“I’m dead!” said the Afghani elder shrouded under blankets on her tiny cot. “No, you’re not dead, Auntie.” I tried to assure her that the air conditioning would not take her life. Her comfort was always at odds with the menopausal Pakistani aunties at the other end of our crowded tent. Between the young and old, healthy and ill, wealthy and middle class, there was always a conflict to be resolved in the group of nearly 100 women. Each tenant had only a thin mattress, about the size of a beach towel, to occupy. For sleeping, eating and praying, this little rectangle was the only place to call your own and, by necessity, it was constantly invaded like an insecure territory. After several days, everyone started to lose their temper and get snappy. I felt my own patience evaporating in that valley of Makkah and wondered why no one briefed me about how difficult this part of Hajj would be.
For crowds, pushing, stealing and shoving, I was thoroughly prepped and prepared but more challenging than any invasion of my personal boundaries was spending several days keeping the peace between the women of my tent in Mina. I didn’t volunteer for this charge but at five foot six, I stood above most of my fellow female pilgrims. It started with simple requests: “Can you turn on the AC?”, “Can you turn off the lights?”, “Can you reach my bag overhead?” Before I knew it, I was distributing boxes of food, relaying health needs and mediating problems. Every day these responsibilities continued, and I welcomed them as one of the younger and more energetic pilgrims in the group. This role came naturally to me as I was raised to respect and assist my elders, but on the eve of the Day of ‘Arafah, I went into a panic. Tomorrow is the Hajj, the Day of ‘Arafah where prayers are answered, sins are forgiven, and the Divine gaze is upon us. Was I ready to spend the day in prayer? Had I repented for my sins and wrote my list of prayer requests? I found a few quiet moments to read Qur’an before duty called once again. I prayed that night asking Allah (SWT) to prepare me and realised that my Lord had been preparing me all along.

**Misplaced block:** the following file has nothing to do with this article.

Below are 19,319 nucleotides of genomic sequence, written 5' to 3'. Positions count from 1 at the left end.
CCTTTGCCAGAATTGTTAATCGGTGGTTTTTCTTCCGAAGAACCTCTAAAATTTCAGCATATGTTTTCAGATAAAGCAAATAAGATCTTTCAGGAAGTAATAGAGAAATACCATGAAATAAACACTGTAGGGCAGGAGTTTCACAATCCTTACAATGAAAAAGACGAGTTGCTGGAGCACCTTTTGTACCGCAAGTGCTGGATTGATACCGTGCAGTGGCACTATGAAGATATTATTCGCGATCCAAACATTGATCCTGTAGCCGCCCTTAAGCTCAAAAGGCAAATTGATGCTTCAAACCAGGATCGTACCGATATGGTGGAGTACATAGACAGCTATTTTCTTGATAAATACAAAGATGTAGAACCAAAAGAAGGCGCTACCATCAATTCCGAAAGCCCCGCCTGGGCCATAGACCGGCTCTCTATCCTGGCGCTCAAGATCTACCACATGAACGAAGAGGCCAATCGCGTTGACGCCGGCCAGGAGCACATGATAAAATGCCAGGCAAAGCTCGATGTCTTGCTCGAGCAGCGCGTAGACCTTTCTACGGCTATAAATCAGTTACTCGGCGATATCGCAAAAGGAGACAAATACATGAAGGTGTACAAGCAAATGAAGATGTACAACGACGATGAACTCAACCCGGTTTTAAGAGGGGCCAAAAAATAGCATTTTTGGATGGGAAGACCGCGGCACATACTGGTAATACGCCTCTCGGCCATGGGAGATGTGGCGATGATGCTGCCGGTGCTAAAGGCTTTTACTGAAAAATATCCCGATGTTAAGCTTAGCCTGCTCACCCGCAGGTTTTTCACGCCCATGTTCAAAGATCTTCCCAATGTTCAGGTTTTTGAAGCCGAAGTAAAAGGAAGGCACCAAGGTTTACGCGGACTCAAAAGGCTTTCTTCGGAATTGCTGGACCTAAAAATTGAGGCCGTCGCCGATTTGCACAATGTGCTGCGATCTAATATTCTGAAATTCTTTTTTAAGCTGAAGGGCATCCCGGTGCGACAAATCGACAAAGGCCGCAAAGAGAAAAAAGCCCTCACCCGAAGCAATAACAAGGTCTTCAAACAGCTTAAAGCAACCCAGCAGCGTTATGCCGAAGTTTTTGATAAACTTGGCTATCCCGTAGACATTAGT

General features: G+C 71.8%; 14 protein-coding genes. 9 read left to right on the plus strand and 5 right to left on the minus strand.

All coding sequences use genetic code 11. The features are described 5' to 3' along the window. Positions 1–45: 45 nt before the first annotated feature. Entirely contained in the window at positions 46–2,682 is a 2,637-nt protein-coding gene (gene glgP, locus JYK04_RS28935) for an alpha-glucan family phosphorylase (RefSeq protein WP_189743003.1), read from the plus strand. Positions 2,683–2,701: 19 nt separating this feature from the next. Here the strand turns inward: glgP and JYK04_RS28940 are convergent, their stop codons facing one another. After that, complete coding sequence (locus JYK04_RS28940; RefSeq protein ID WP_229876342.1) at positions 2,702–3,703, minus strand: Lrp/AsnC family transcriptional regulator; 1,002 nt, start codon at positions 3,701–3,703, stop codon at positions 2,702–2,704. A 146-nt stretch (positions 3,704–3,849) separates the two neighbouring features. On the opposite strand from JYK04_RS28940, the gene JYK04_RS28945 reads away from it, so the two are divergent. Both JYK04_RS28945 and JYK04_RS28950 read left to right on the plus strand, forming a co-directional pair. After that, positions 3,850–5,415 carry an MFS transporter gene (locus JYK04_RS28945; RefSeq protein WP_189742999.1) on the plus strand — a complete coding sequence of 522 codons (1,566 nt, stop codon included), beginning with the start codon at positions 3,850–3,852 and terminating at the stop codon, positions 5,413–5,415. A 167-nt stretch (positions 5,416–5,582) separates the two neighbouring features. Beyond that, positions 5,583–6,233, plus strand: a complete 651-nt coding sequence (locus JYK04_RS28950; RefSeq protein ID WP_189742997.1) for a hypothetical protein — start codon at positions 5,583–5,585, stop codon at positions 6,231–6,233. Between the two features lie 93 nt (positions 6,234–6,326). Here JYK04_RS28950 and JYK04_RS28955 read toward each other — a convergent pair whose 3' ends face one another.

Often, we believe our blessings and rewards lie in the actions we complete and check off on our lists, the prayers and pages we recited with or without presence of heart. But for me, the realisation of my Hajj was both simple and difficult – it was service. In serving the pilgrims of Allah (SWT), the very guests personally invited by the Most Merciful, I found my Hajj, my repentance and my goal’s end. Even as I recall those days in Mina and standing on the Mount of Arafat, I still weep at the honour of knowing that out of all the people chosen to serve these esteemed guests, the Host chose me to serve, and I was the most honoured of them all.
Chantal Blake is a wife and mum from New York City, currently living and travelling abroad. Woven through her writing are themes of spirituality, environmentalism and holistic health.